Geographic Reach Local
Primary Audience Schools
Results and Impact The Medical Research Council's Protein Phosphorylation Ubiquitylation Unit (MRCPPU), part of The University of Dundee, has prioritized public engagement in an effort to engage the general public and ensure that the research activities and breakthroughs are communicated to the community. Of equal importance in these communication efforts is educational outreach to students within the Dundee community.

Thus, during session 2014 -2015 and 2015-2016 school year, the MRC-PPU will partner with a local secondary school -- Baldragon Academy (BA). Teachers in BA's Science Department will collaborate with scientists at the MRC-PPU in an educational outreach effort (see Appendix 1). The purpose of this project is to increase interest and engagement in science and related careers. It will be starting in August 2014 with the S1 pupils.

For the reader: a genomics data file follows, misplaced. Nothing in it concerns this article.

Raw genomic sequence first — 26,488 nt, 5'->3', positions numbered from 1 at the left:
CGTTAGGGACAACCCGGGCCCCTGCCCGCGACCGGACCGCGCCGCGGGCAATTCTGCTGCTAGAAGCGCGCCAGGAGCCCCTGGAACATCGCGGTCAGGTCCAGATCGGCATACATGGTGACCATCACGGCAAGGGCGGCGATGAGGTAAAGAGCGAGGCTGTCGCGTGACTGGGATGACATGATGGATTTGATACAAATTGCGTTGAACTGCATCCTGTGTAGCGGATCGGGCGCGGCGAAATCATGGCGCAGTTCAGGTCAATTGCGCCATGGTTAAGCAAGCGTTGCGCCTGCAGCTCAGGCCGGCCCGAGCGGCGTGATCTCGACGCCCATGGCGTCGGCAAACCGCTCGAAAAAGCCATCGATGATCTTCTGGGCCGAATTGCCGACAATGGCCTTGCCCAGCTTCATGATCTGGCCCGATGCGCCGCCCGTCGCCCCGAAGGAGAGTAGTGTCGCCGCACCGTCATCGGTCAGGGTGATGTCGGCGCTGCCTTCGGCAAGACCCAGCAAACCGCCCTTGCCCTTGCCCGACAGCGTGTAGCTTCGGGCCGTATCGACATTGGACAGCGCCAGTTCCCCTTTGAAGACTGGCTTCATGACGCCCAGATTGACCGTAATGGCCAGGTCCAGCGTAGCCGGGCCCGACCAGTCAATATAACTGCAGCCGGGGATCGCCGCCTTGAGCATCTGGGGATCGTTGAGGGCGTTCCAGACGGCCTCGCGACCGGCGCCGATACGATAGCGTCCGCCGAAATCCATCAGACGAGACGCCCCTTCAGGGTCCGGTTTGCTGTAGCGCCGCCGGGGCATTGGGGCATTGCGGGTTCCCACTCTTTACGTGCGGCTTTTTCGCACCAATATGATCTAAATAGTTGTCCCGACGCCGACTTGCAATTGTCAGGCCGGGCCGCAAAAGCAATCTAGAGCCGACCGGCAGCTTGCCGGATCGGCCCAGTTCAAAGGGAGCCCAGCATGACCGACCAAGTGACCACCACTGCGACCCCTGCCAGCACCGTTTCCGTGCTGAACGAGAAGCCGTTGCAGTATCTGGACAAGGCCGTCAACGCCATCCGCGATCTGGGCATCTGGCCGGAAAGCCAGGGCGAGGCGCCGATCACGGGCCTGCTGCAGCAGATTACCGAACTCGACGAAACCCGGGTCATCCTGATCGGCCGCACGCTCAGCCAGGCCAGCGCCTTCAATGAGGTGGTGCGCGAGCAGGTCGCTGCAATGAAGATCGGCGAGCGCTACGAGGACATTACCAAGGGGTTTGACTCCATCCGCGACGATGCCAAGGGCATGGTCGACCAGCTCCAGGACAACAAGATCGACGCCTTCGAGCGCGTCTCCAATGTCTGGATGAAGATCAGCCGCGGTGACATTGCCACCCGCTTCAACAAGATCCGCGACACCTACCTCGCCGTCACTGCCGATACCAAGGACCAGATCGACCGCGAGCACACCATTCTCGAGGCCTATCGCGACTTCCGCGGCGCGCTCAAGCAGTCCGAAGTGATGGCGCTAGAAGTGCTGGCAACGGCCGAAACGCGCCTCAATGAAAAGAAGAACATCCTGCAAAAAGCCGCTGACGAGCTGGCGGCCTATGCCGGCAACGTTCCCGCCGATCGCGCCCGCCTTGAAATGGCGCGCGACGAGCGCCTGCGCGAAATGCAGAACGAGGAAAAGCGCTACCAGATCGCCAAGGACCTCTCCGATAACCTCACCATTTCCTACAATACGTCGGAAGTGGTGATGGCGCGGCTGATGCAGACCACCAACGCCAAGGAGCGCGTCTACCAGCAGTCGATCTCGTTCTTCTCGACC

Scientists from the unit will be working with the pupils on a monthly basis at the school during their science classes and will be providing them with opportunities to take part in various science experiments and demonstrations (aligned with Scotland's Curriculum for Excellence). The scientists are leaders in their field of research and as such come from all over the world. They are currently based in Dundee."


Thus far, student have been very enthusiastic about the labs and very receptive to the volunteers. They have asked a multitude of quesitons and have even asked volunteers back to visit.
Year(s) Of Engagement Activity 2014
 
Description MRC-PPU Collaboration with Baldragon Academy 2015 
Form Of Engagement Activity Participation in an activity, workshop or similar
Part Of Official Scheme? No
Geographic Reach Local
Primary Audience Schools